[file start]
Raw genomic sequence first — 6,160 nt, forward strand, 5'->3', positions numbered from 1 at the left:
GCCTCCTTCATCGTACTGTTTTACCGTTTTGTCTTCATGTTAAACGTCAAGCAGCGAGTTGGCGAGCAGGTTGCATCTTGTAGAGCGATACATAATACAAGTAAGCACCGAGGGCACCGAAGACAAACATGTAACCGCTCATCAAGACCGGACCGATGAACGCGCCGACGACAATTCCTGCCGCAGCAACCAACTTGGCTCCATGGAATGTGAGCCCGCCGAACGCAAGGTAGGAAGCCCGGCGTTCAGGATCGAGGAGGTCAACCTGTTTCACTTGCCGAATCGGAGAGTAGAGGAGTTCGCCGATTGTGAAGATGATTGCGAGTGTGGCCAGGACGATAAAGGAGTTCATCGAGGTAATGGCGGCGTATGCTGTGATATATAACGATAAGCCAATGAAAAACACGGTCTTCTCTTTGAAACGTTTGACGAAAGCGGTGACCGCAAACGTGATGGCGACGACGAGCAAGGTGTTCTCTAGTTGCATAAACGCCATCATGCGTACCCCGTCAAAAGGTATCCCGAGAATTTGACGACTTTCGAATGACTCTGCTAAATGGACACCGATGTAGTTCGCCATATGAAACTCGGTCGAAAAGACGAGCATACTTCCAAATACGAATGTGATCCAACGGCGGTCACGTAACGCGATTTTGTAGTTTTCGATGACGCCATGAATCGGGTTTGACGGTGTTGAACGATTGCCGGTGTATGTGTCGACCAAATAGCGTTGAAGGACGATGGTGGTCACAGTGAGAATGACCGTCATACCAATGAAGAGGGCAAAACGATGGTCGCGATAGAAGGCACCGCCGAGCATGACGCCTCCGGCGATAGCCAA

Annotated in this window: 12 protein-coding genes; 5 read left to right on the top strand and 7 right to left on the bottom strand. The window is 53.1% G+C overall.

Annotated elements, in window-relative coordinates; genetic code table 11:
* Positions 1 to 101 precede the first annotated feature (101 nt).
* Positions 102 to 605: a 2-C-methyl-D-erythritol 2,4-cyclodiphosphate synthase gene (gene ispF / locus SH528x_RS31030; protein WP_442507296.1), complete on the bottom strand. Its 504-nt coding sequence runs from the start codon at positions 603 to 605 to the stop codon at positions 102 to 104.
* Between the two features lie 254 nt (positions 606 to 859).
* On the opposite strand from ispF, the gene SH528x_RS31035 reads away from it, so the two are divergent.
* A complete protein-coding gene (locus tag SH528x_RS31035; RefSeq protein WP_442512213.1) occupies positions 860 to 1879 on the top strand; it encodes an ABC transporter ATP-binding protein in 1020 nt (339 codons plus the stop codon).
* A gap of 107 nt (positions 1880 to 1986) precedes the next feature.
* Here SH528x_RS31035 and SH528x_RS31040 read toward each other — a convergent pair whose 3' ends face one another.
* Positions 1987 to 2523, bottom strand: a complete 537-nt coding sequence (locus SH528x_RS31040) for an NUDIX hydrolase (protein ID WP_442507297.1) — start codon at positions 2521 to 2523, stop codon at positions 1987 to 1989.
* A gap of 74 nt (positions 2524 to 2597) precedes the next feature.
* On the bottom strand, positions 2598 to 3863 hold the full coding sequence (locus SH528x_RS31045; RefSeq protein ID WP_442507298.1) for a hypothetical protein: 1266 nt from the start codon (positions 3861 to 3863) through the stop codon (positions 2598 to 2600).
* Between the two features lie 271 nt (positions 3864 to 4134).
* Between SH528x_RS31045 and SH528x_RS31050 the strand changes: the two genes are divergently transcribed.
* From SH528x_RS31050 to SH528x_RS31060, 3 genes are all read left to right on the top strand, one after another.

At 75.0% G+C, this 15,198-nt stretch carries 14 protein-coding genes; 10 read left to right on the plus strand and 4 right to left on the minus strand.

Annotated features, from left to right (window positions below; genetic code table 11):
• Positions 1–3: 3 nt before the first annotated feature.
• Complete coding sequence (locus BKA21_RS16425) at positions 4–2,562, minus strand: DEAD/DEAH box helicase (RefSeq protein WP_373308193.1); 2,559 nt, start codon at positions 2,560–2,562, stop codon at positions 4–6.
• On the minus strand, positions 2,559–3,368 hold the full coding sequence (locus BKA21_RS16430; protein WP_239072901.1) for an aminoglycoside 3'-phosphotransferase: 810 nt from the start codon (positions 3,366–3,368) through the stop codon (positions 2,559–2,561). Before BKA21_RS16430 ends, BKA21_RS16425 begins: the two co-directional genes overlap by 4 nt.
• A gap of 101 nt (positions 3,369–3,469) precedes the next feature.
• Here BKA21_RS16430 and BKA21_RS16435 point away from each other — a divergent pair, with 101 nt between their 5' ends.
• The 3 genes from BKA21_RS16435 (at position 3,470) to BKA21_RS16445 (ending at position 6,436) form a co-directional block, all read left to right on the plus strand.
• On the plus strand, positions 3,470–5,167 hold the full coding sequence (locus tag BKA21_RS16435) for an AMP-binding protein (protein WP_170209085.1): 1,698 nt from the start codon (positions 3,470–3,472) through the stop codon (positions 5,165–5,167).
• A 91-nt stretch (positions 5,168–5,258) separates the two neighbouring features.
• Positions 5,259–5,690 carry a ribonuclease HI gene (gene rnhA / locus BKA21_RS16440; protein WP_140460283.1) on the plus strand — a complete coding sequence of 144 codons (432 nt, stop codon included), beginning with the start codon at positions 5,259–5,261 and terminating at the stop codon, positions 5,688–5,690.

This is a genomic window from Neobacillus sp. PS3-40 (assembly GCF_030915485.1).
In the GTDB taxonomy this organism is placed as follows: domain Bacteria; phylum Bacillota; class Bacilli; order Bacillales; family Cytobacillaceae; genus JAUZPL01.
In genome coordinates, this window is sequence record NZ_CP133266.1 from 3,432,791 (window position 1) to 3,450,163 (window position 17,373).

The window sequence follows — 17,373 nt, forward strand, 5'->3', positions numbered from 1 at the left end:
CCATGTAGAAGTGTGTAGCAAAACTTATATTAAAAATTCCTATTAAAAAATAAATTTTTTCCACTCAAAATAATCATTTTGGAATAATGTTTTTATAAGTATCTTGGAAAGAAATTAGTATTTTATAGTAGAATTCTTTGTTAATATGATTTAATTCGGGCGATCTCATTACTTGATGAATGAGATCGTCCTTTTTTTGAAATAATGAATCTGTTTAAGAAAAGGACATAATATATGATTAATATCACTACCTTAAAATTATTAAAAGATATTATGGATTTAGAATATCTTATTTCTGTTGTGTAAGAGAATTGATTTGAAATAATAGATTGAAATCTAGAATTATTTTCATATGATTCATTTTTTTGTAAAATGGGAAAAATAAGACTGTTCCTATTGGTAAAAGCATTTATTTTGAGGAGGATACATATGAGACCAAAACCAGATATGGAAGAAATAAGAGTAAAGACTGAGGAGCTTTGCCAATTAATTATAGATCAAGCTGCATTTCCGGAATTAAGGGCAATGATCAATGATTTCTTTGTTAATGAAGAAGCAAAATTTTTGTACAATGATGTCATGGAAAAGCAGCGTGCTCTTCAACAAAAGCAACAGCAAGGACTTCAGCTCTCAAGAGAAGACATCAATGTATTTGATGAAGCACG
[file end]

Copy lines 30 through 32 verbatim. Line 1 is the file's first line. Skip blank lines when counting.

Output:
In the GTDB taxonomy this organism is placed as follows: domain Bacteria; phylum Bacillota; class Bacilli; order Bacillales; family Cytobacillaceae; genus JAUZPL01.
In genome coordinates, this window is sequence record NZ_CP133266.1 from 3,432,791 (window position 1) to 3,450,163 (window position 17,373).

The window sequence follows — 17,373 nt, forward strand, 5'->3', positions numbered from 1 at the left end: